Cermaq Canada is donating approximately 62,000 cans of salmon, with Grieg Seafood donating 24,000, and Mowi contributing more than 16,000 pounds of fillets.
“This is a time for all industries to step up and support those most affected by COVID-19, and that’s exactly what BC’s salmon farmers are doing,” said BCSFA executive director John Paul Fraser.
“Working with Food Banks BC, we’re delighted to partner with BC-based businesses to can, process and transport fresh BC farm-raised salmon, providing families with healthy protein produced here in the province.”
Island Health expands COVID-19 testing for patients with cold, flu
The province, along with its health authority partners have expanded COVID-19 testing across B.C.
Island Health announced Tuesday, April 28 they will now test for COVID-19 in anyone with symptoms of cold, flu or the novel coronavirus. Testing is still not recommended for people who exhibit no symptoms.
Symptoms include fever, chills, cough, shortness of breath, sore throat, painful swallowing, stuffy or runny nose, loss of sense of smell, headache, muscle aches, fatigue and loss of appetite.
Island Health’s call centre is staffed to assess whether or not a test is needed. Vancouver Island residents can call 1-844-901-8442 to get more information.
Gold River Birthday Parades
First Responders Birthday Parades will be held each Wednesday night at 7:00 p.m. These parades are for children 12 and under or milestone Birthdays.
Sirens will only be sounded at the birthday recipients homes for a short duration. All those wanting to have a parade can contact either the Fire Chief at the Fire Hall (250-283-2522) or Donna Schneider at the ambulance station (250-283-2429) by Tuesday night.
MP Blaney calling for more support for seniors during COVID crisis
North Island-Powell River MP Rachel Blaney wants more support for seniors.
In a letter sent to Minister for Seniors Deb Schulte, Blaney expressed her concern that seniors are being left behind in the federal government’s response to the COVID-19 pandemic.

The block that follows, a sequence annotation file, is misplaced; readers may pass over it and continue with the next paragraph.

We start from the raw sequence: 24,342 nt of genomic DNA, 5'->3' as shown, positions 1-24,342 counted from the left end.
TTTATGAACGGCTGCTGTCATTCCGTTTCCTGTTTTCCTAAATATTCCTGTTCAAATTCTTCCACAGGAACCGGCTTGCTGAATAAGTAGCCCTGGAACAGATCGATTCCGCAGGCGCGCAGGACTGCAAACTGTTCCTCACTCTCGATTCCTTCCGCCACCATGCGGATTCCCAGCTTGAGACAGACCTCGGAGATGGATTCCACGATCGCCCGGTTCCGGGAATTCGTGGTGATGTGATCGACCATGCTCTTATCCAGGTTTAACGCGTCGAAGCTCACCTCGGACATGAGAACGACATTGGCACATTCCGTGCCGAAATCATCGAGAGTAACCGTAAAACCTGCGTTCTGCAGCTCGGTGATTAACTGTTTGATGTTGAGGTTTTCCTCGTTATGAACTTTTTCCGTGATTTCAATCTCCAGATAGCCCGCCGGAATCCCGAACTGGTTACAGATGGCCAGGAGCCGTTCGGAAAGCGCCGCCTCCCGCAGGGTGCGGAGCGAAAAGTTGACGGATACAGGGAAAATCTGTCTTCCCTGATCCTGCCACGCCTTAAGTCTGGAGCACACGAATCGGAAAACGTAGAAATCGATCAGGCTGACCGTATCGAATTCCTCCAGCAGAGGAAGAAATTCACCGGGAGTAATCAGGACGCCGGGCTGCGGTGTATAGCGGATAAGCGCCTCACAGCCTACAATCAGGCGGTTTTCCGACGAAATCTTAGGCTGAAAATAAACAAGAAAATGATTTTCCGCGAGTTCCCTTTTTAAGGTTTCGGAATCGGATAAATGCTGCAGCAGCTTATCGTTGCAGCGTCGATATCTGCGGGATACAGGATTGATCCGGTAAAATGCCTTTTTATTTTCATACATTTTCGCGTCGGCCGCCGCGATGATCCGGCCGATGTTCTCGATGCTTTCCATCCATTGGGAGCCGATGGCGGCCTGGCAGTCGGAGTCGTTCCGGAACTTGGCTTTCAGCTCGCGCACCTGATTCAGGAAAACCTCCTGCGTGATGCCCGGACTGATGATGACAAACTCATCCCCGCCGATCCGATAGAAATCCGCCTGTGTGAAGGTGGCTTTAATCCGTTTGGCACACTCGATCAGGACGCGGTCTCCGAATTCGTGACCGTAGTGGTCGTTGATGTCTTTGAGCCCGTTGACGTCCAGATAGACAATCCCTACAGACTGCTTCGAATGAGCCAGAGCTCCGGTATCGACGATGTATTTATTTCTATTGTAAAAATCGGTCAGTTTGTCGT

She’s calling for an immediate increase to Old Age Security (OAS) and Guaranteed Income Supplement (GIS) payments.
“Seniors are the most vulnerable demographic at this time, yet the federal government has chosen to provide income supports to so many others ahead of seniors,” Blaney says. “At this point, seniors are having to make extremely tough choices like absorbing the extra delivery costs on a fixed income or risking their health by going to the grocery store or pharmacy themselves. Why, if we’re going through all of this trouble to protect people from COVID-19, is the government putting seniors in this situation?”
Blaney says the NDP government has been calling for a universal basic income approach since the early days of the pandemic.
“A universal approach would have gotten seniors and everyone else falling through the cracks of the CERB right now the help they need. Instead, we’re now dealing with a whole slate of programming that is confusing and still difficult for people to access, with some being left out entirely. This is not the approach of a government that is truly concerned about the wellbeing of seniors.”
She says the concern for those left out of the current benefits schemes continues to grow.
“My office is hearing every day from people who are still unable to make ends meet and worried about being able to pay their rent in May. The assumption that all students are all young people who can rely on their parents and live off $1,250 a month is absurd. Persons with disabilities have been ignored by the federal government entirely,” Blaney says.
“And, the Prime Minister keeps asking seniors to wait after weeks of being told help is coming.”
As there is currently no universal benefit, Blaney is asking Minister Schulte to immediately increa
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Emergency Benefit For B.C. Workers: Apply May 1st